I realize now he didn’t get that house because he was in fact waiting for me because he was waiting for my money. His dad probably thought he could afford to keep up with a house and the truth of the matter is that my ex couldn’t but didn’t want to tell his dad that. My ex then proceeded to make it appear as though he was really looking for houses until he came up with an excuse to stop looking. He actually had two excuses: He didn’t want the commitment and he was waiting for me.

    I recently had a guy from my past pop up and say similar lines to me (ones that HG writes in the article) and I immediately started laughing to myself and clocked out of that situation.

    1. Mary says:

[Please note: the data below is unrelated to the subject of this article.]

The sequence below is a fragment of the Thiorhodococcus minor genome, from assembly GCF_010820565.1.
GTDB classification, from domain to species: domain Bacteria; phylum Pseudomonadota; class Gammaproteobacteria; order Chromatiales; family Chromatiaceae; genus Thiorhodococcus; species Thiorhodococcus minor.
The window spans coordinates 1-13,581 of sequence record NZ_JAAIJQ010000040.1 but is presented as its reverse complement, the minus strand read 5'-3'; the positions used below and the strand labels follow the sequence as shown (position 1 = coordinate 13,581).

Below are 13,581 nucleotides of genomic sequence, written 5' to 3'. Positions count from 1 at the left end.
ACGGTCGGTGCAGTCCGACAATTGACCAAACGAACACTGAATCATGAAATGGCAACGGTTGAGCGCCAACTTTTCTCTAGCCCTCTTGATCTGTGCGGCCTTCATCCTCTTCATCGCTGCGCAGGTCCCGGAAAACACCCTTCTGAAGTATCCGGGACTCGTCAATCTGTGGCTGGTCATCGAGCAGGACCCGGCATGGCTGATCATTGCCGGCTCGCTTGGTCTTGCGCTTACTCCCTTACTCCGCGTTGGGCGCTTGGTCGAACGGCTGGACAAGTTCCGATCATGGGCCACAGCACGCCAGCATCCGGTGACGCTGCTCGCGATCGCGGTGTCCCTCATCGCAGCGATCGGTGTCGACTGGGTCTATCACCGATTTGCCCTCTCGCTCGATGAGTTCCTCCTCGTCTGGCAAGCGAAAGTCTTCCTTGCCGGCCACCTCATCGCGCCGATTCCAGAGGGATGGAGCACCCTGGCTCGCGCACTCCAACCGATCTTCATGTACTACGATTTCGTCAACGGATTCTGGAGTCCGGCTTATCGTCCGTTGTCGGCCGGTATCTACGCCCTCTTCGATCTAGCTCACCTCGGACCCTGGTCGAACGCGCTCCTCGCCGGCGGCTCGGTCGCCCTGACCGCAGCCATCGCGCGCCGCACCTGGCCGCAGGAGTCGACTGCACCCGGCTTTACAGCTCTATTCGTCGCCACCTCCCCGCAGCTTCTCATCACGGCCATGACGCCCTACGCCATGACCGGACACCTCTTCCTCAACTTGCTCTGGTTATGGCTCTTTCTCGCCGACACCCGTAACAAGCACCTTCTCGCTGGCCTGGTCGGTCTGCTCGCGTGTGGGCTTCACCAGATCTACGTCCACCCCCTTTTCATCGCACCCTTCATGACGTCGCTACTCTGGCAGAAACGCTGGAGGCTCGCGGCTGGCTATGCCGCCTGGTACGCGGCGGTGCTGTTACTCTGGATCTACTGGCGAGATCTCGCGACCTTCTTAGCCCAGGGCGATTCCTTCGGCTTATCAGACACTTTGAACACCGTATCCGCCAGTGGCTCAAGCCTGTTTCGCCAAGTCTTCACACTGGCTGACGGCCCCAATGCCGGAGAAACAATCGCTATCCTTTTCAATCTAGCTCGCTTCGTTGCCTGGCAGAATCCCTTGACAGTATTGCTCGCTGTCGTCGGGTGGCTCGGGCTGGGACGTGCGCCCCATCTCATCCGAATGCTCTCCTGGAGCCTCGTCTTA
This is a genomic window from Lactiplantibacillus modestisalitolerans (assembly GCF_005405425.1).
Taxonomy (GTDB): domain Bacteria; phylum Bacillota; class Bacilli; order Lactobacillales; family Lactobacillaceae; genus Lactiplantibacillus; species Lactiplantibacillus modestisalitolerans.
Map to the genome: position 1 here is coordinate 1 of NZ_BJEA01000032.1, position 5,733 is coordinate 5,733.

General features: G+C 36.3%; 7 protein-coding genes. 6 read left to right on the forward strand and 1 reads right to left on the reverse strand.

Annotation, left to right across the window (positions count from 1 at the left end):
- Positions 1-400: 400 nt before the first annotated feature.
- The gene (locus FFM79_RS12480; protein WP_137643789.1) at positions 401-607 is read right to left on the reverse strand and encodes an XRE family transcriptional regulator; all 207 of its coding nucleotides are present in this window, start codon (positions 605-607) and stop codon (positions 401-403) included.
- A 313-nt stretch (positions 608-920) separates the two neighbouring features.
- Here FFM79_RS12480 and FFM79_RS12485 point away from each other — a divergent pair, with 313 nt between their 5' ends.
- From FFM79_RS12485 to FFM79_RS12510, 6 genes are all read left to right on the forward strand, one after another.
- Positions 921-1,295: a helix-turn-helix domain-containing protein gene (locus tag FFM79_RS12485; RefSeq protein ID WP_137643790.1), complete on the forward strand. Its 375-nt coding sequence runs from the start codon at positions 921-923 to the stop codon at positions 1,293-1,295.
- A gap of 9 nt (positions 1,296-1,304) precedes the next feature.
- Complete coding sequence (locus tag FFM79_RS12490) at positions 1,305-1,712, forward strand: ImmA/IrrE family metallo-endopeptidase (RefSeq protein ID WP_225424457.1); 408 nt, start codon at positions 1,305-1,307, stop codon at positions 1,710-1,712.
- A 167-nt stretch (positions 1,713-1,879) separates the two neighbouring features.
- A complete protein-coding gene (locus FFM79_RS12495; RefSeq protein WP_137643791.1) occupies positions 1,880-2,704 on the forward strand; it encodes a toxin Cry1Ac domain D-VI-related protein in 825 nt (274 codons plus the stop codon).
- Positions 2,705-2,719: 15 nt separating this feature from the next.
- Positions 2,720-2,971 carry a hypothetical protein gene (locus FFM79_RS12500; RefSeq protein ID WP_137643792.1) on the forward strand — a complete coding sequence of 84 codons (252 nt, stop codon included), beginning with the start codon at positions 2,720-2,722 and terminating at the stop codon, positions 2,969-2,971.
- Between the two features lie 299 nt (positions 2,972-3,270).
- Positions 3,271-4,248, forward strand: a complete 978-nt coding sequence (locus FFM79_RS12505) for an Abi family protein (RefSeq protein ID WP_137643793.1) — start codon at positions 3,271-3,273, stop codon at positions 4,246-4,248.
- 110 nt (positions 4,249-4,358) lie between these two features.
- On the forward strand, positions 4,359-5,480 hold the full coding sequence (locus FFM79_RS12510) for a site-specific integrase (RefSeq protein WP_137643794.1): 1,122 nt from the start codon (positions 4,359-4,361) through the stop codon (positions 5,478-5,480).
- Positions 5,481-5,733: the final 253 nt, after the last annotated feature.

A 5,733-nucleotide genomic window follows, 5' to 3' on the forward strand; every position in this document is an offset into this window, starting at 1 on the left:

Dr HQ,

      GOOD for you. I’m sure you saved yourself a ton of heartache by heeding the flags and getting away from that situation asap.

      I can think of many times when I knew from the outset something could only lead to heartache, but wanted so badly to be wrong. So I postponed heartache a little while, for a quick fix, but the pain of breaking away after getting attached is so much harder, especially while in the fog of mind-fuckery.

      You were wise to walk away now.

      1. Dr. Harleen Quinzel PsyD says:


        I can relate to everything you just wrote. I actually avoided another possible mid-range narcissist this weekend – I tried to give him a chance but I noticed there were too many similarities between him and my ex boyfriend. I actually had to step back and realize why I w as so comfortable with this guy even though I wasn’t attracted to him at all. I followed my intuition and made a compare and contrast list in my head between this new guy and my ex and I was stunned at the similarities. I was starting to rationalize a lot of his behaviors and I stopped myself and clocked the fuck out.